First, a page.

Rescue teams are reportedly unable to reach the survivors of the massive earthquake that hit Afghanistan and Pakistan on Monday, 26 October due to bad weather and jammed roads.
The death toll of the natural calamity that had its epicentre at Jurm, Afghanistan had as of now hit 370 and damaged thousands of homes.
Médecins sans Frontières, one of many aid agencies working towards the rescue operation has said that its teams are now focusing in reaching to the survivors of the affected regions more than the immediate needs of the same.
"Initial assessments suggest that shelter and hygiene will be most likely the main needs, as it is already snowing in some of the more mountainous areas, and we have stocks of shelter and hygiene kits ready," said Shelagh Woods, the MSF country representative in Pakistan, The Guardian reported.
Survivors have complained that in many affected areas, where houses have been damaged, people are experiencing freezing weather. Several people in Shangla, one of the worst affected regions of the earthquake, are even forced to sit in the rain due to lack of shelter.
Neighbouring country, Pakistan that has also been affected by the earthquake has been providing immense help to Afghanistan. They are airlifting supplies of tents, blankets and even ready-to-eat foods to the survivors from quake hit regions. Furthermore, military teams have also been deployed, who are working to clear landslides from the jammed roads.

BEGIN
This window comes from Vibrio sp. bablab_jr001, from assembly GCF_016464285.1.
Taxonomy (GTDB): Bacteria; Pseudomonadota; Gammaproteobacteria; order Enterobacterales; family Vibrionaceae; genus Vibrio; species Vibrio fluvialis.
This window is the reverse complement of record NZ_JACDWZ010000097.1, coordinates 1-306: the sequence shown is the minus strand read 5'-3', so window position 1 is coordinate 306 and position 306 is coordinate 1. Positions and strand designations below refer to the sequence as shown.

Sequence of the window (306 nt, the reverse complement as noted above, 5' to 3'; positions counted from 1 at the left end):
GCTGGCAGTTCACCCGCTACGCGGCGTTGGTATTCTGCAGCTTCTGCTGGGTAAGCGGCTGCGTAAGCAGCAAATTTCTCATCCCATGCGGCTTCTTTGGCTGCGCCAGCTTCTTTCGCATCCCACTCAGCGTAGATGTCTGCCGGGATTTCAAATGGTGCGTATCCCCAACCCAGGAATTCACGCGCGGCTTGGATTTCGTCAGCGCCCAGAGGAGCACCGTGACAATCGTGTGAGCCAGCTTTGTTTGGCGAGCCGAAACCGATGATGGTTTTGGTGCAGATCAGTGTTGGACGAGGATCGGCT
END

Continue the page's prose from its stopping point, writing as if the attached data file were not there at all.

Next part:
"We are extremely concerned for the safety and wellbeing of children, who are already the most at risk in any disaster and are now in danger of succumbing to the elements as temperatures plummet," Karin Hulshof, the regional director of Unicef, said.
Of all problems, the most challenging job for the aid agencies is to reach the survivors from those regions that are both extremely remote and led by Taliban. Although the Islamic fundamentalist group has been ordered to help in the rescue operations and it has agreed to that, aid workers remain conscious.
Reports also suggest that Taliban has captured Darqad district of Afghanistan, one of the areas that the earthquake, which had a magnitude of 7.5, hit two days before.
The disaster management authority in Pakistan revealed that over 9,000 houses and 133 schools have been damaged in the Khyber Pakhtunkhwa province due to the earthquake.
On Wednesday, 28 October, Nawaz Sharif, Pakistan's Prime Minister, announced that its government would grant Rs. 2, 00,000 to help rebuild houses.
"We are going to start the provision of compensation to those whose homes were damaged," he said during a visit to the city of Peshawar.